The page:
Saturday, February 25, 2012

Safar (1970)

Safar is one of the famous Rajesh Khanna movies from his super-stardom phase. A musical drama that has philosophical undertones, it is one of those ‘it was good while it lasted’ kind of movies. The plot of the movie, directed by Asit Sen, is slightly reminiscent of another Rajesh Khanna classic Anand, with him playing the role of a man who remains jovial and level-headed despite being terminally ill. The major difference between Anand and this movie is that while the former focused on the idea of living your life to the fullest, this movie has romance at its forefront.
Avinash (Rajesh Khanna) is a college student who is more interested in bringing blank canvasses to life using his skill with the brush. There is a face that comes repeatedly in most of his paintings, and he soon discovers Neela (Sharmila Tagore) who shares a striking resemblance with that face. Neela is a diligent college student who aspires to become a successful surgeon. After an initial misunderstanding she treats Avinash to good health after he falls ill. They strike a delightful friendship that extends to Neela’s family comprising of her elder brother and his wife. This results in some of the most sparkling moments in the film, with a candid Avinash joyfully pulling the leg of Neela’s wannabe playwright brother. Soon this friendship translates into love, but fate has something else in store with Avinash soon realizing that he suffers from disease that cannot be cured. At the same time a rich businessman Kailash (Feroz Khanna) too falls in love with Neela, who is also the tuition teacher for his younger brother. When Avinash gets to know of this, he asks Neela to sacrifice their love and marry Kailash who promises a more secure future for her.

This entire premise is very similar to Shah Rukh Khan’s 2004 super-hit ‘Kal Ho Naa Ho’. In fact it is hard to ignore the possibility that Karan Johar/ Nikhil Advani would have been inspired by Safar while writing their movie. And this is not it; the second half of the movie is structured in a way that is very reminiscent of another Shah Rukh Khan starrer from about the same period ‘Hum Tumhare Hain Sanam’, in which he had Salman Khan for company. After Neela gives in to Avinash’s plead and marries Kailash, there begins a family drama with Kailash suspecting his wife of infidelity with Avinash. He finds it very hard to accept their friendship (much like how SRK finds it tough to accept his wife’s companionship with Salman in HTHS).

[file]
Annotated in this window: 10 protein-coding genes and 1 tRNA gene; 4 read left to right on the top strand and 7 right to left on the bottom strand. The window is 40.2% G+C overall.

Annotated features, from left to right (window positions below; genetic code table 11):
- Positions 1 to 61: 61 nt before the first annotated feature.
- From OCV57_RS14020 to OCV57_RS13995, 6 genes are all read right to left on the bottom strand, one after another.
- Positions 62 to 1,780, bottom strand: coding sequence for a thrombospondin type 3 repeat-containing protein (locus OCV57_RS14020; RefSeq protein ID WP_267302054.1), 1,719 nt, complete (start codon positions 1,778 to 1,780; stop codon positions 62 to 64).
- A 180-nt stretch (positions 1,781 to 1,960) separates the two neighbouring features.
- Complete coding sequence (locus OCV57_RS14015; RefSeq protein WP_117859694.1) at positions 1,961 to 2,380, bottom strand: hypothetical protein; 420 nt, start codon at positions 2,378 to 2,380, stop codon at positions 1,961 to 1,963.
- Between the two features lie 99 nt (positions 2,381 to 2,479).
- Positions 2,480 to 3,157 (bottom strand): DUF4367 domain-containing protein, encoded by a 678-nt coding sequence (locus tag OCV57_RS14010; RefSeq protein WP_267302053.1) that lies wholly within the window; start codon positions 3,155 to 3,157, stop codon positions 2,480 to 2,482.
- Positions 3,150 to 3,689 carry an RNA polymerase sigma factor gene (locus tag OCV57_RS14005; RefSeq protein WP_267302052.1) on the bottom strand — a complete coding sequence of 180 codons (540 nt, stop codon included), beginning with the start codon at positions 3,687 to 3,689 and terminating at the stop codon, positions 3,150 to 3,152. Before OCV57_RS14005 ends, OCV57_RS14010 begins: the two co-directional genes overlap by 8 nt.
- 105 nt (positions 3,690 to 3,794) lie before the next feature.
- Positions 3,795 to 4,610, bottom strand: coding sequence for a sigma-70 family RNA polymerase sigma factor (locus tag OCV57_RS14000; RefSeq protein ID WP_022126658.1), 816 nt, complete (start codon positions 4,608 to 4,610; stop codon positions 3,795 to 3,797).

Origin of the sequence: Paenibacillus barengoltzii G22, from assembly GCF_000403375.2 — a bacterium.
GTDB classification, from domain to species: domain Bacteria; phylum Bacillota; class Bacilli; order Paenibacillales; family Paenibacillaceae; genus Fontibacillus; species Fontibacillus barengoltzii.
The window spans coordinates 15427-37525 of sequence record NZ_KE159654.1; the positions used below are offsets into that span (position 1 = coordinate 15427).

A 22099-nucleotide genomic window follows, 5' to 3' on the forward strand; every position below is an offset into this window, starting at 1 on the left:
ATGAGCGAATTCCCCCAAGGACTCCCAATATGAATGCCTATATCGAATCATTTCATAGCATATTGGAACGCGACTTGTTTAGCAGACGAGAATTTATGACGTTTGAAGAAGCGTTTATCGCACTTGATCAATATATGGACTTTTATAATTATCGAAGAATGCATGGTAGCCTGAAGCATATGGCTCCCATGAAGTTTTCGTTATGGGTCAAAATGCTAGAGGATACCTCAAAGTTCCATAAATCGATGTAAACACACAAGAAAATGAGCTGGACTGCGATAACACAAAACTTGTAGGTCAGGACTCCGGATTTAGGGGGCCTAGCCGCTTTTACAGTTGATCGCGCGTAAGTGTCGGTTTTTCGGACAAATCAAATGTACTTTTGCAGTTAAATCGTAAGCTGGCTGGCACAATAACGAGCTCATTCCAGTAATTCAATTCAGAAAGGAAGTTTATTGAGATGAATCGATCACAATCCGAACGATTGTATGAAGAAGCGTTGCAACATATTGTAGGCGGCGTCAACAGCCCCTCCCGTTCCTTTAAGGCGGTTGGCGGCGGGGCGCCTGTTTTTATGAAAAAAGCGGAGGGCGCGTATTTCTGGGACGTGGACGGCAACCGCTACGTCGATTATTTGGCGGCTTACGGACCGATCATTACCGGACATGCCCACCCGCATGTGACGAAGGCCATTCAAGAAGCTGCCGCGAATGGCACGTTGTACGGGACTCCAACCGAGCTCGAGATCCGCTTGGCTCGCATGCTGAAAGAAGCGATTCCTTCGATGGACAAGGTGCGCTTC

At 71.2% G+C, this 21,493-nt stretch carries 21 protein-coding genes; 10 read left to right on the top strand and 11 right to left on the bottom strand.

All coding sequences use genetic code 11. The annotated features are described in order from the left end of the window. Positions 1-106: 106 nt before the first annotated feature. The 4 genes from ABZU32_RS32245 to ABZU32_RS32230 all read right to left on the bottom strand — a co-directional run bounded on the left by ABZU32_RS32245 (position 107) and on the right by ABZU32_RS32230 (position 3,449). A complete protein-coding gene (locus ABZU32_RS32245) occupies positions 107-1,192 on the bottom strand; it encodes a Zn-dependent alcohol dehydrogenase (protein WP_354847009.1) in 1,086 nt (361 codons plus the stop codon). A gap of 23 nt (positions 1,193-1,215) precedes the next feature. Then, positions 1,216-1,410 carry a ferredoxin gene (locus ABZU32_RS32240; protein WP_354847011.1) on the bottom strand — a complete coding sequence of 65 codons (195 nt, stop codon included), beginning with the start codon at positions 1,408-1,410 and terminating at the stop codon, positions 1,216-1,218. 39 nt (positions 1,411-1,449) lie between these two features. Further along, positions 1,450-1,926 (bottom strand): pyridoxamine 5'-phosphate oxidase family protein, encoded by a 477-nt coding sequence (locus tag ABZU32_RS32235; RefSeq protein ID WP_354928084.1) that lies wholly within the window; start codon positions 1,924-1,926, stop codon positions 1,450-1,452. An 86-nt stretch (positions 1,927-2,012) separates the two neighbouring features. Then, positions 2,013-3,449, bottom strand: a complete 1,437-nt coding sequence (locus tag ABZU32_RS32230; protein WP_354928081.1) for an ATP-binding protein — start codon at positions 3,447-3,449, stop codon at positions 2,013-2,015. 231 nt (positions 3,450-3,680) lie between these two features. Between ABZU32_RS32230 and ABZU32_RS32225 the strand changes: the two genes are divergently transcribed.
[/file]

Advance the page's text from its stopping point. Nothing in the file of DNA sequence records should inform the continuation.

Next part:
In fact with such turn of events, the movie changes color dramatically and becomes more melodramatic with the earlier focus being relegated to the background. In fact the culmination of the movie is the most confused part of the movie. It ends on a philosophical note with Neela’s sacrifice coming to prominence. In fact this is one movie where the central focus shifts between three characters- from Avinash in the first half, to Kailash in the post intermission portion, and to Neela in the culmination. When I come to think of it, I find it difficult to remember any other such movie. To the credit of all the three actors playing these characters, they don’t let this aberration become too obvious through the strength of their performances.
Now for the point that I was waiting to make- the songs of this movie are simply delightful. Each and every song is a classic and is truly memorable. In fact, this movie can deserve the tag of a classic just on the strength of its musical score by Kalyanji-Anandji.

Parting with my favorite song from the movie-

Saturday, February 18, 2012

Kalyug (1981)

The Shashi Kapoor-Shyam Benegal combo worked well in Junoon, which was an adaptation of a Ruskin Bond novella. Apparently wanting to take the successful collaboration forward, they decided to adapt the great Indian epic Mahabharata into a film by weaving it into a corporate modern-day scenario. This was some thirty years before Prakash Jha successfully aped the idea and applied it to a modern-day political setting.

Before I go on to talk about the film; I feel the word ‘epic’ has been coined just to describe the magnanimity of our two ancient relics- Mahabharata and Ramayana. Like most others from my generation I got introduced to both through popular tele-serials and some school text-book reading. Recently however I found time to go through some excellent re-telling of both- CR Rajagopalachari’s Ramayana, and Devdutt Pattnaik’s Jaya (an illustrated version of Mahabharata). The latter was a more enriching experience than the former as Mahabharata truly is an amazingly sinuous yet cohesive work of art. It is so wonderfully detailed and multi-dimensional that it is difficult to remember most of the things. On the other hand I know pretty much all the things about Ramayana which, comparatively, is much simpler and easier to comprehend. So post reading Jaya, I got the feeling that I had never really known Mahabharata.